Fusion Rates and Complications After Lumbar Interbody Fusion

» Fusion Rates and Complications After Lumbar Interbody Fusion
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For almost 30 years surgeons have been fusing the lumbar spine using the popular transforaminal lumbar interbody fusion (TLIF) technique. The surgeon approaches the spine from the side rather than from the front (anterior approach) or the back (posterior approach).

The TLIF method of lumbar fusion has many advantages. The lateral approach gives the surgeon access to the disc and disc space without applying excess pull or traction on the nearby spinal nerve(s). With a lateral approach, it is only necessary to remove one spinal joint (rather than the joints on both sides of the spinal level being fused) in order to get to the disc space.

The procedure was first done with an open incision approach called an open transforaminal lumbar interbody fusion or oTLIF. This procedure required cutting through the spinal muscles to get to the spine.

Over time, surgical technology and equipment have improved and advanced so that the procedure could be done as a minimally invasive (MI) approach. Minimally invasive means a very small incision is made.

In a minimally invasive TLIF (referred to as mTLIF), a long thin tube is passed down through the skin, fascia, and muscle down to the spine. It is not necessary to dissect (cut through) all these layers of soft tissue. Surgical instruments and hardware (cages, screws) used to fuse the spinal segment are passed through this tubular retractor system.

In theory, a minimally invasive approach reduces blood loss during the procedure and postoperative pain afterwards. Hospital stays are shorter with the mTLIF, which means lower costs. Other advantages of the minimally invasive approach have been reported. For example, there is less damage to the muscles and less tissue trauma overall. The surgeon uses 3-D navigational (surgical) tools that allow him or her to see the correct pathway and avoid injury to nerve tissue.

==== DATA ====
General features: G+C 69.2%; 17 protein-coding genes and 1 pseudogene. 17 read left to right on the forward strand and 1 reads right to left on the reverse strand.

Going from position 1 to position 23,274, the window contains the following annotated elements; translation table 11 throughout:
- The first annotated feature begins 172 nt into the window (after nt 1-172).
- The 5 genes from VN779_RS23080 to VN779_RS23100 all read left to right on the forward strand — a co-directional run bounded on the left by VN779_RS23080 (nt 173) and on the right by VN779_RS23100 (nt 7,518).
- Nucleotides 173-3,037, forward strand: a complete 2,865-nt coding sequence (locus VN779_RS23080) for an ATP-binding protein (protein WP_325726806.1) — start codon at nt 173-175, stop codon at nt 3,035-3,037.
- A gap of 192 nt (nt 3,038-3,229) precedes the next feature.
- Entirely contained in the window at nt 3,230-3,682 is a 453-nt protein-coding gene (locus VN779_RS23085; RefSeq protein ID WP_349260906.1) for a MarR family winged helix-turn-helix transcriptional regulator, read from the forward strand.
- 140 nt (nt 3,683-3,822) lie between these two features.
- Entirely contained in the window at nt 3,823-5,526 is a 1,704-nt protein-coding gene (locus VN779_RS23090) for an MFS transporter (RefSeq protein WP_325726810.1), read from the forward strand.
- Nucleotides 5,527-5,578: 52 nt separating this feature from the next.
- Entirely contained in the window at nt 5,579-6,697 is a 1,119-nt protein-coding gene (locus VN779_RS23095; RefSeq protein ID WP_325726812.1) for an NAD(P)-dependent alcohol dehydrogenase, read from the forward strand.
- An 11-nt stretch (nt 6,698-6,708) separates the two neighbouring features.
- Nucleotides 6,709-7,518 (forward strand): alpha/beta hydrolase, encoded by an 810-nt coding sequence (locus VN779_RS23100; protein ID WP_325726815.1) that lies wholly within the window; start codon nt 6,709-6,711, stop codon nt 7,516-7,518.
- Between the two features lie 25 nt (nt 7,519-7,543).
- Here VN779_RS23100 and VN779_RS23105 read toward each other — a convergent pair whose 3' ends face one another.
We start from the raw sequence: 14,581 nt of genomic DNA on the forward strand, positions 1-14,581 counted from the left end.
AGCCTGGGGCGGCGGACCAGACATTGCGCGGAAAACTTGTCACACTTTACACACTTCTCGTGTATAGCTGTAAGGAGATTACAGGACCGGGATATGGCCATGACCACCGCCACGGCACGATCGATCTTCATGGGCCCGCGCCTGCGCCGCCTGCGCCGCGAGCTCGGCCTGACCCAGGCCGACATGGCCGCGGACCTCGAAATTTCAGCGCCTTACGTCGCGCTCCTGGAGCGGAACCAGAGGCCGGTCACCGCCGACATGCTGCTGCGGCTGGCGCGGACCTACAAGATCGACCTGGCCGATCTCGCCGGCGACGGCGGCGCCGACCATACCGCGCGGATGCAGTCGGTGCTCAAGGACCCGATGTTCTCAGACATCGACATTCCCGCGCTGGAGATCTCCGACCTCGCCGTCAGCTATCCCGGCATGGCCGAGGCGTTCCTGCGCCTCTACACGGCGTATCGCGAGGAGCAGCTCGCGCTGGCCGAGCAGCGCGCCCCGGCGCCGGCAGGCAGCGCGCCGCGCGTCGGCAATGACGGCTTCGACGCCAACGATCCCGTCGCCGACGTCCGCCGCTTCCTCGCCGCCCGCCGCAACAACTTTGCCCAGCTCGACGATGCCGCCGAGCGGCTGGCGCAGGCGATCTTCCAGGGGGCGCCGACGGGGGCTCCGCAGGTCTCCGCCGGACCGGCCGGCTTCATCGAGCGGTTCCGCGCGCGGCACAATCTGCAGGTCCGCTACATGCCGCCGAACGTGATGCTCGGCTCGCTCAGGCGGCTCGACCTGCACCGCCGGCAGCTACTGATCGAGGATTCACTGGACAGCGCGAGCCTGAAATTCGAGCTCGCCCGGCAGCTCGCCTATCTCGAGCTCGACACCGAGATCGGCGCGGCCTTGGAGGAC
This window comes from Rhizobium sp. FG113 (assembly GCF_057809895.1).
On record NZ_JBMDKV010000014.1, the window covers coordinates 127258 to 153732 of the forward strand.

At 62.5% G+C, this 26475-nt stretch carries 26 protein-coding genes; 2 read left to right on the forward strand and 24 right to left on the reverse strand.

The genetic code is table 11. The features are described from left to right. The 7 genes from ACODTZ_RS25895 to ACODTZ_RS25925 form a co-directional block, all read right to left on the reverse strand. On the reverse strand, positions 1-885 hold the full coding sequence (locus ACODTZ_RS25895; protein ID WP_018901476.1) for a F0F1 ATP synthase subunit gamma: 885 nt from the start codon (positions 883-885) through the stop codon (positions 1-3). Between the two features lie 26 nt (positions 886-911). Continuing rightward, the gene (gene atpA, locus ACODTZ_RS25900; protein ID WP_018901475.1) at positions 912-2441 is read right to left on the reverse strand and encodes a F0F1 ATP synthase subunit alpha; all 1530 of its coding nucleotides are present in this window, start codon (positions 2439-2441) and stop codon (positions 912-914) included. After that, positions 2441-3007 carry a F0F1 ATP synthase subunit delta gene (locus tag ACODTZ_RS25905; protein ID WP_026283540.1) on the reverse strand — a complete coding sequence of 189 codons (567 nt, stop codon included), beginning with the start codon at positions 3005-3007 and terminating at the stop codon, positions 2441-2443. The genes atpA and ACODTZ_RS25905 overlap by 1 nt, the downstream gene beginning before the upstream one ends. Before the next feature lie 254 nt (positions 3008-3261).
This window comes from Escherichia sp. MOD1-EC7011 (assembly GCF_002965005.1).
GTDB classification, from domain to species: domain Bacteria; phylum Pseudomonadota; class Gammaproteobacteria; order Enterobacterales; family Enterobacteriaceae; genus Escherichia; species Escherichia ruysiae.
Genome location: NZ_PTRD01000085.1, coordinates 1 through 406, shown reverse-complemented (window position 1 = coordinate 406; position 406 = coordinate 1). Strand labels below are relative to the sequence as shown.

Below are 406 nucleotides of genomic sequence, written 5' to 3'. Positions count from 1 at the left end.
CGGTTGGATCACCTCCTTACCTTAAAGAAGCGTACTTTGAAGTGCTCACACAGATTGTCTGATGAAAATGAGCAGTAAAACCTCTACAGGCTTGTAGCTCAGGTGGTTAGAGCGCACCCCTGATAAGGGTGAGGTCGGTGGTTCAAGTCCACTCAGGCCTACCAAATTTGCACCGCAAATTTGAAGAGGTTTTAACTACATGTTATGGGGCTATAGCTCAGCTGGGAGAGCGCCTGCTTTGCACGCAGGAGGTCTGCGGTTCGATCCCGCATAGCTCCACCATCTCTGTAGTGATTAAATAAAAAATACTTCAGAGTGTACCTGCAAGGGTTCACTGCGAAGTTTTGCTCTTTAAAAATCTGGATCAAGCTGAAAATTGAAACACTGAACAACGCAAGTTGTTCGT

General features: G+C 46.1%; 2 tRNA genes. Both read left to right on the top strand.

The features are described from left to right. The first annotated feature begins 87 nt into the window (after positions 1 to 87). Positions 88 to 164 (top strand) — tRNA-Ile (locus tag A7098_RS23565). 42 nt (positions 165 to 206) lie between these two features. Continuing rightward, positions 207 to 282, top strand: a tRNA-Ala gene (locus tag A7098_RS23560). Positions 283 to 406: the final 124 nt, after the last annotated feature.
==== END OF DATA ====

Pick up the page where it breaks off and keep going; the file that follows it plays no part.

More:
That all sounds good in theory, but how do the results of these two different ways to perform a TLIF compare? A study was done to compare fusion rates and complications for the open transforaminal lumbar interbody fusion (oTLIF) with the minimally invasive TLIF (mTLIF). The method used to do this comparison was a literature review.

By conducting a computer search, the authors of this study found 23 studies including a total of 1028 patients who had the TLIF procedure. There were an equal number of men and women in the total database. Ages ranged from 38 to 65 years old. There were twice as many oTLIF (open) procedures compared to the mTLIF (minimally invasive) approach.

Most of the studies were case series (a lower level of evidence). But by combining the results of multiple studies like this creates a meta-analysis. This research tool is helpful when the number of patients in each case series is too small to achieve significance on its own.

The results of this comparison showed nearly equal fusion rates between the two procedures. Open TLIF had a 90.9 per cent fusion rate. Minimally invasive TLIF had a slightly higher rate at 94.8 per cent. Rates were determined in follow-up at least six months after the surgery. Some fusion rates were for follow-up periods as far out as 46 months (almost four years) after surgery.

What about complications? The types and numbers of problems encountered by patients in both groups postoperatively were also similar. For example, complications after the open TLIF were calculated at 12.6 per cent. Complications after the minimally invasive TLIF were reported at 7.5 per cent.

Typical complications in both groups included dural tears (lining of the spinal cord) with leakage of the cerebrospinal (CSF) fluid, leakage of the cerebrospinal fluid, infection, misplaced screws, and radiculopathy (pain down the leg from irritation or compression of the spinal nerve root).

As predicted, the minimally invasive (mTLIF) method may be slightly safer than the open procedure. The difference in complication rates may be due to the more frequent use of bone morphogenetic protein (BMP) in the mTLIF group. Bone morphogenetic protein was developed as a grafting technique to help speed up bone healing.

Half of all the mTLIF procedures were done with bone morphogenetic protein (BMP) and may be the reason why complication rates were lower with the mTLIF procedure. But the intent of this study was not to assess the BMP technique as a factor in results. The authors suggest future studies are needed to compare lumbar fusion with and without BMP for oTLIF versus mTLIF.

For now, they concluded that fusion rates are good-to-excellent for both open and minimally invasive TLIF. Efforts to reduce complications from soft tissue trauma and dissection using the mTLIF seem to be successful. This is the first study to make these comparisons. As such, the results provide a "benchmark" or baseline for future studies to verify or add to these findings.

Reference: Ray H. Wu, BS, et al. Minimal Access Versus Open Transforaminal Lumbar Interbody Fusion. In Spine December 15, 2010. Vol. 35. No.26. Pp. 2273-2281.

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